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Thursday, 19 July 2012

This is the end, beautiful friend, the end ...

Actually it's not so much an end as a new beginning.

You know, "The blog is dead.  Long live the blog" ...

Or something like that at any rate.

What you need to know is that the blog hasn't gone - it's moved.  To here:

Please click on the picture, or the link and bookmark the page.

Some of you have been clever (or is that foolish) enough to subscribe to my musings.

So - by invitation - my latest ramblings invade your inbox once a day.

You don't have to re-subscribe.  One of my pointy-headed colleagues has done battle with the technical and won - you're already subscribed.

And with that I shall bid you farewell from here.  And look forward to greeting you over there.



How are many firms dealing with the recession? Nothing seems a popular option. Why not take Sir Francis Bacon's advice?

What are firms doing about the recession? I suspect many are hiding under the bedclothes and hoping it'll go away. Or maybe they're like this deer.

I get this impression from one fact and one observation.

The fact is this.

Firms are sitting on big piles of cash and doing nothing with it. As Sir Francis Bacon remarked in an essay, "Money is like muck. Not good except it be spread."

It is a cliché that the best time to act is when all your competitors aren't.

That is the case in a recession. Your money will get you better deals. You will have a greater share of voice.

And so on. Boring, boring, boring - except that this simple lesson seems lost on those who should have it off by heart.

The observation I refer to confirms what the effects of the fact are.

The other day I went to a big do at the Victoria and Albert Museum, which I shall write about when my hangover recedes and I am less mystified.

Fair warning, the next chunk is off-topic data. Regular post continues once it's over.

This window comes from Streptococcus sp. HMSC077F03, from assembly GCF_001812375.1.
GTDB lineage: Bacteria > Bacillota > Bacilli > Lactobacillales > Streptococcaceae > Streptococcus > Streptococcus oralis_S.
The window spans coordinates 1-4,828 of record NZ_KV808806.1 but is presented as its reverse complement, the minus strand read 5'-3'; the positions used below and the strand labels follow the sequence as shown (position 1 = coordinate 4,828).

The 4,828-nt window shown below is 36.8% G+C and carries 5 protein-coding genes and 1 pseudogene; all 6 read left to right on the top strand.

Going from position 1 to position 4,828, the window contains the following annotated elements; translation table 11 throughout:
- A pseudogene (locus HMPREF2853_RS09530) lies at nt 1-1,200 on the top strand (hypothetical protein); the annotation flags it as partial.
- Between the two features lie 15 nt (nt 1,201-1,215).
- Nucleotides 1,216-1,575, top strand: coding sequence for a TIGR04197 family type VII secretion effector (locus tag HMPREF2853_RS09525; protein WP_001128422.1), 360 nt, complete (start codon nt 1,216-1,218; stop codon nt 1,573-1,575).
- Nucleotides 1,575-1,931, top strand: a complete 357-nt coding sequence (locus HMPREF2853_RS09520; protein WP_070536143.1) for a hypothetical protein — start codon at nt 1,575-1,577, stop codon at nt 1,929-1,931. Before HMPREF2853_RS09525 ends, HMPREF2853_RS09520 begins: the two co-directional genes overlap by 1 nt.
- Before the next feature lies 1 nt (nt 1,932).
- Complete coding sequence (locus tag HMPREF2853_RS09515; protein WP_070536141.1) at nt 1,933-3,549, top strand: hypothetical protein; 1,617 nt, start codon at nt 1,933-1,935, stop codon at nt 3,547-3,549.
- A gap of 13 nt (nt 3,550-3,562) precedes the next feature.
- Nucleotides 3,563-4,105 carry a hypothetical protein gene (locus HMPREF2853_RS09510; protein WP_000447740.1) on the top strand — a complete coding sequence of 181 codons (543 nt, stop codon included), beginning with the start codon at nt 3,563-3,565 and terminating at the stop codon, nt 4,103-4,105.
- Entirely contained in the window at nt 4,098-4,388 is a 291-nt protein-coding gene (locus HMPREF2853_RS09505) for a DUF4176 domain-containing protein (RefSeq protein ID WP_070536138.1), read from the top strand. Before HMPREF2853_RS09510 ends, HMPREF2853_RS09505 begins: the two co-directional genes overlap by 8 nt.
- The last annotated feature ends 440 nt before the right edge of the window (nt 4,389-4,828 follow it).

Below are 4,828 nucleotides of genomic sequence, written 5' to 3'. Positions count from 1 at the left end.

I spent a little time talking to a colleague who, like me, built a big direct marketing agency in the days back when and sold it for (I hope for his sake) loadsamoney.

I asked him how things were. "Tricky. Clients say they're going to do things but keep delaying and very often end up doing nothing," he replied lugubriously. 

Those piles of cash are losing value every day.

Put them to work.

REMINDER: I'd hate to lose you, but this blog is migrating (has migrated, actually) to Wordpress.

We are trying to move everyone with us automatically, but my experience is that in Cyberspace everything that can possibly go wrong will.

Wednesday, 18 July 2012

Mysteries of the universe: who on earth approves this sort of thing, and why?

The question I asked when I saw this was not "why not?". It was "why on earth?"

I saw it on the platform at Henley Station, just after I had finished interviewing Tony Laithwaite of Laithwaite's and goodness knows how many other wine businesses.

Tony is very modest considering how successful he is. It was only almost as an aside that he admitted he has created what is probably the world's largest wine merchants' business.

The question is, what is that glass of wine doing on the poster? Did they put it there as a subtle tribute to Tony, whose office is not far away?

Since they sell insurance was it perhaps a roundabout reference to the number of glasses of wine you should drink every day if you want to stay alive?